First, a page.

Increasing numbers of pupils are coming to school hungry, anxious and unable to concentrate because of family financial pressures, a teachers’ union has said.
The NASUWT union said growing numbers of teachers and schools were providing food, equipment and clothes for pupils.
Others were offering financial advice and referring struggling families to external support services.
The government said it was committed to working to eliminate child poverty and improving life chances for children.
More than 3,250 teachers responded to the NASUWT survey about their experiences over the past year.
The survey found:
- Almost three-quarters of the teachers had seen pupils coming to school hungry
- Over a quarter had given food to hungry pupils
- Most said their school had given food to hungry pupils
- Most had seen pupils unable to afford uniform
- 15% had given pupils clothing
- 59% said their school had given pupils clothing
- Almost two-thirds had lent or given pupils school equipment
- Most said their school had lent or given pupils school equipment
- Over a third had seen pupils leave school mid-term because they had lost their homes
- Over a third were aware of pupils living in temporary accommodation
- 41% had given advice to families on issues related to financial pressures
- Most said financial pressures meant rising levels of anxiety among pupils
- Nearly three-quarters reported pupils being absent from school
- Nearly two-thirds said pupils had exhibited behaviour problems
“Many are parents working multiple low-pay jobs to make ends meet and then being unhappy at not being able to give the support of being there for their children.
“More children telling me that there is no-one at home morning or evening or both (due to work shifts), and I have had to give out and purchase resources like pens et cetera for more students who, in tears, are admitting that they just have nothing to get these basics.”
“Some families have been so poor, staff have donated food and toiletries to help them out.
“One teacher washes one child’s uniform.”
“We have a number of children whose families have become homeless or at risk of losing their homes.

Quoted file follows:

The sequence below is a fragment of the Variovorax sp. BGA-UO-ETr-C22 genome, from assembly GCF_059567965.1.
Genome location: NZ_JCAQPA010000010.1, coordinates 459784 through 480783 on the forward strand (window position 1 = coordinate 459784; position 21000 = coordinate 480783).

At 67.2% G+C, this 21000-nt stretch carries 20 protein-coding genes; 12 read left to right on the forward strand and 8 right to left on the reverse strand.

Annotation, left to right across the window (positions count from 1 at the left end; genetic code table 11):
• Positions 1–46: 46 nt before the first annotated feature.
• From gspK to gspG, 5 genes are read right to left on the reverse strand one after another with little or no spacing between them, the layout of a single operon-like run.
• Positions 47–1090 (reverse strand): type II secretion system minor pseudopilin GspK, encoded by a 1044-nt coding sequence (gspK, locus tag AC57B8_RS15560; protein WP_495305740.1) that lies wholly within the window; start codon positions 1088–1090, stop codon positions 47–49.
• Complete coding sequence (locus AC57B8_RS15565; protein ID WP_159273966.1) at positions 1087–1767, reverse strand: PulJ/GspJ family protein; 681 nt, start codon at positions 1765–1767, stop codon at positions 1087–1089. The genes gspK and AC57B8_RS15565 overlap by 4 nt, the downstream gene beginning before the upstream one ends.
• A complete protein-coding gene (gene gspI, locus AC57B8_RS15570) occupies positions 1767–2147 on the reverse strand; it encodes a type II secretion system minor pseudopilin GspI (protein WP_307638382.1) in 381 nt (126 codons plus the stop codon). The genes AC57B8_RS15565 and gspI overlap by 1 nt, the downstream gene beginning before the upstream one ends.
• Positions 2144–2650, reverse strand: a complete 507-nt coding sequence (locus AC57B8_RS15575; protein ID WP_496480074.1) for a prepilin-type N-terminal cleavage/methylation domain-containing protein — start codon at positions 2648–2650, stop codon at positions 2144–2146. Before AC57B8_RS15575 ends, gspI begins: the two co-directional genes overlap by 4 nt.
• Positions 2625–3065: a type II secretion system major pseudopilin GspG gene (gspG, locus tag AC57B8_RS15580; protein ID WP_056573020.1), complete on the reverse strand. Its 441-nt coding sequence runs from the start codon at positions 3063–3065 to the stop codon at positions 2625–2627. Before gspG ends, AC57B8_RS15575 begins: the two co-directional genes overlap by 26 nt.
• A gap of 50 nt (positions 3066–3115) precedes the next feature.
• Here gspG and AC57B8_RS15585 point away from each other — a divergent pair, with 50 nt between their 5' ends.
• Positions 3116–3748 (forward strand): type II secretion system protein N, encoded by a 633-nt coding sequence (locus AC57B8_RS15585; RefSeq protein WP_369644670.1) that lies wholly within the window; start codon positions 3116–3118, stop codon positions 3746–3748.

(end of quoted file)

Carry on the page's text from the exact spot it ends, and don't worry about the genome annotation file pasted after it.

“Due to the huge cost of housing in our area, it means that the catchment area has become unaffordable for a number of medium- and low-income families.
“This means they are forced out of the immediate area, so children have to travel further.”
“The community I work in is economically deprived, so many students have uniform that is way past its best.
“Most days, I have a sewing needle or darning needle in my hand mending students’ clothes so they look a bit better and feel a bit better about themselves.
“I even have a supply of superglue in my desk drawer to mend shoes as well.”
NASUWT general secretary Chris Keates said: “It is clear that teachers and schools are being left to pick up the pieces of callous fiscal and social policies.
“Poverty is a key inhibitor to educational progression, and schools simply cannot be expected to tackle these issues alone.
“As the survey shows, poverty and homelessness take an enormous physical and emotional toll on children.
“They often cannot concentrate when they are in school because they are tired, hungry and anxious.
“Children living in poverty are more likely to suffer from low confidence and behavioural issues.”
A Department for Education spokeswoman said: “This government is committed to working to eliminate child poverty and improving life chances for children.
“Thanks to our reforms, there are more people in work than ever before and the number of children growing up in workless families is at a record low – down by 480,000 since 2010.
“We also want to ensure more children have a nutritious breakfast as a healthy start to their school day, which is why, as part of the Budget, we announced £10m funding a year to expand breakfast clubs in up to 1,600 schools, starting from September 2017.
“All infant pupils can also now get free school meals – meaning 1.3 million more children get a nutritious free meal at lunchtime, saving families hundreds of pounds.”